>On 1 April 1990, the British prison system was shaken to its very foundations by an uprising of prisoners at Strangeways in Manchester; an uprising so prolonged and visible that it acted as a catalyst for wider prisoner unrest throughout the system and a focus for probably the most intense and far-reaching discussion and inquiry ever into the nature of the prison system in Britain.
Five years on much of the enlightened debate surrounding the causes of the Strangeways revolt, and virtually all of the recommendations to emerge from Lord Justice Woolf's inquiry into it, have now evaporated in a social and political climate of increased repression and the scapegoating of marginalised groups, including prisoners. Within five brief years the emphasis has radically changed from one favoring a genuine improvement in prison conditions and prisoners' rights to one favoring instead a total eradication of those rights and a return to almost medieval conditions of confinement. The ideological pendulum is now swinging dangerously to the far right on the question of prisons and the lessons of Strangeways are fading quickly.
The recent publication of Strangeways 1990: A Serious Disturbance by Nicki Jameson and Eric Allison is, therefore, a timely reminder of those lessons and, on this fifth anniversary of the revolt, a fitting tribute to all the prisoners at Strangeways who, by their magnificent collective action, blew the whistle on prison brutality in Britain and then suffered savagely as a consequence. Jameson and Allison have written an extremely well researched and powerfully analytical account of the revolt that contextualises the actions of the "rioters" in the hellish conditions and fabric of the prison system, as well as the social and political forces which determine the character of repressive prison regimes. Throughout the book the point is made that the actions of the Strangeways prisoners were a legitimate and absolutely justifiable reaction to the institutionalized brutality and maltreatment of the prison system.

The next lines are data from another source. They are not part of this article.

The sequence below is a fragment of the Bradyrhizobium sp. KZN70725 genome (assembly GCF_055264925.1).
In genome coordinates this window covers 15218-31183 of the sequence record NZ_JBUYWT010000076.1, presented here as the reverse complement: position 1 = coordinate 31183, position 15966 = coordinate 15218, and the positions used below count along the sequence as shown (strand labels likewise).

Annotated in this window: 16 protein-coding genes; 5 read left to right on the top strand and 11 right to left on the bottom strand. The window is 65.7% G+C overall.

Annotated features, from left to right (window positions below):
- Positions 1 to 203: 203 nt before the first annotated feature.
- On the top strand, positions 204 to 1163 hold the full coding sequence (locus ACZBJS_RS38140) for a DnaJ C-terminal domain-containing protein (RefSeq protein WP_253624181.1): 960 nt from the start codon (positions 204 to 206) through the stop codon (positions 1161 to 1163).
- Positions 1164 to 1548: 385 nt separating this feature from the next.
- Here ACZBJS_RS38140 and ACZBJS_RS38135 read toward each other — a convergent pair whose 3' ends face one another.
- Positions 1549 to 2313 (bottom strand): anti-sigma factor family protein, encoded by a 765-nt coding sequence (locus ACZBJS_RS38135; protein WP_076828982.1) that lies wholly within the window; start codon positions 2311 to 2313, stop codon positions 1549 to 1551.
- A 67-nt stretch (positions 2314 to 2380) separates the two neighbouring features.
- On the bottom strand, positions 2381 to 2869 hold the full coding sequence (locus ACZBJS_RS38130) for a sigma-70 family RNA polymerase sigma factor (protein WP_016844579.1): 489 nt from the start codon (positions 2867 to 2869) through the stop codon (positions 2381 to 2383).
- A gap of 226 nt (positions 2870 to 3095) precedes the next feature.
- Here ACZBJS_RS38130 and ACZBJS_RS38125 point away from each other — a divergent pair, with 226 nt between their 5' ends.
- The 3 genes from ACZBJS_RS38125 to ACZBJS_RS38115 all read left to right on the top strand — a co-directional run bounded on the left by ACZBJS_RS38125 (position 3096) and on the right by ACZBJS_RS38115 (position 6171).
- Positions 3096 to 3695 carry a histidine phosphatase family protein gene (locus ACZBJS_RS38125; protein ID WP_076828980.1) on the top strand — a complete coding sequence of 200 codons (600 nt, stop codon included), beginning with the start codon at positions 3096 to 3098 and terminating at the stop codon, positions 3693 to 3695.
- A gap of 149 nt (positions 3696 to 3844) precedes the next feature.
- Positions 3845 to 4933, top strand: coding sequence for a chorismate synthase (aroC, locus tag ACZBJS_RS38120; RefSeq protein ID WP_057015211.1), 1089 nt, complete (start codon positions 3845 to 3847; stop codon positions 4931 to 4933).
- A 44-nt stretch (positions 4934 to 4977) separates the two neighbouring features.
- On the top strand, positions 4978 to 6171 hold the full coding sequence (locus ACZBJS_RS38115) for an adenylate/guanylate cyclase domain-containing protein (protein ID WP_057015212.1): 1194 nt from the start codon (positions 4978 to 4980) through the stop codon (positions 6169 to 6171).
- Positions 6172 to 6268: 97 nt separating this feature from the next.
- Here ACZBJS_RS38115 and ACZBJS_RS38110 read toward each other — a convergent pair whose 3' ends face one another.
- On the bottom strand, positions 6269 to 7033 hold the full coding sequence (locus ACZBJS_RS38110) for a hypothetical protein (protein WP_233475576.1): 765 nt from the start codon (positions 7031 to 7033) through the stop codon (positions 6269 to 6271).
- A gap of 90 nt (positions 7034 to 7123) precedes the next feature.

This is very much a politically committed book, written from the perspective of the prisoners themselves; a book which bravely and unambiguously takes sides and gives voice to the voiceless, providing an extremely valuable testament to the historical struggle of the totally powerless against the omnipotently powerful.
Here also is a very gripping and absorbing human drama, a dynamic tale of resistance and heroism told with great compassion and empathy, and an uncompromising commitment to discovering and revealing the truth of what happened at Strangeways and why.
As with all potent displays of working class resistance, inside or outside prison, the state and a compliant media tried to drown the Strangeways revolt in a sea of disinformation and lies. The "ringleaders" were characterized as "animals" and "jail scum" etc. and their actions as an "explosion of evil" and an "orgy of violence". Layer upon layer of media and establishment lies were applied in an attempt to criminalise the Strangeways revolt and condemn its alleged ringleaders to additional years of imprisonment and victimization. The authors of Strangeways 1990 are therefore to be congratulated for writing a courageous and truthful book that dispels completely the official mythology that surrounds Strangeways and instead places the revolt in its true context as a legitimate struggle against intolerable state violence and repression.
Solidarity is a strong and enduring theme throughout this book and both authors write from a clear position of active commitment to the prison struggle, infusing their work with a vibrant and campaigning energy. Here is a book that seeks radical change in and a calling to account of an inhuman prison system, and by doing so provides prisoners with a potent weapon of liberation.
Strangeways 1990: A Serious Disturbance by Nicki Jameson and Erie Allison was published on 6 April 1995 by Larkin Publications, BCM Box 5909, London, WC1N 3XX, England (GB), telephone 0171 837-1688, fax 0171 251-3443, price £7.95 (sterling) plus £2 postage and packing. ISBN 0 905400 18 6. 192pp. Paperback.
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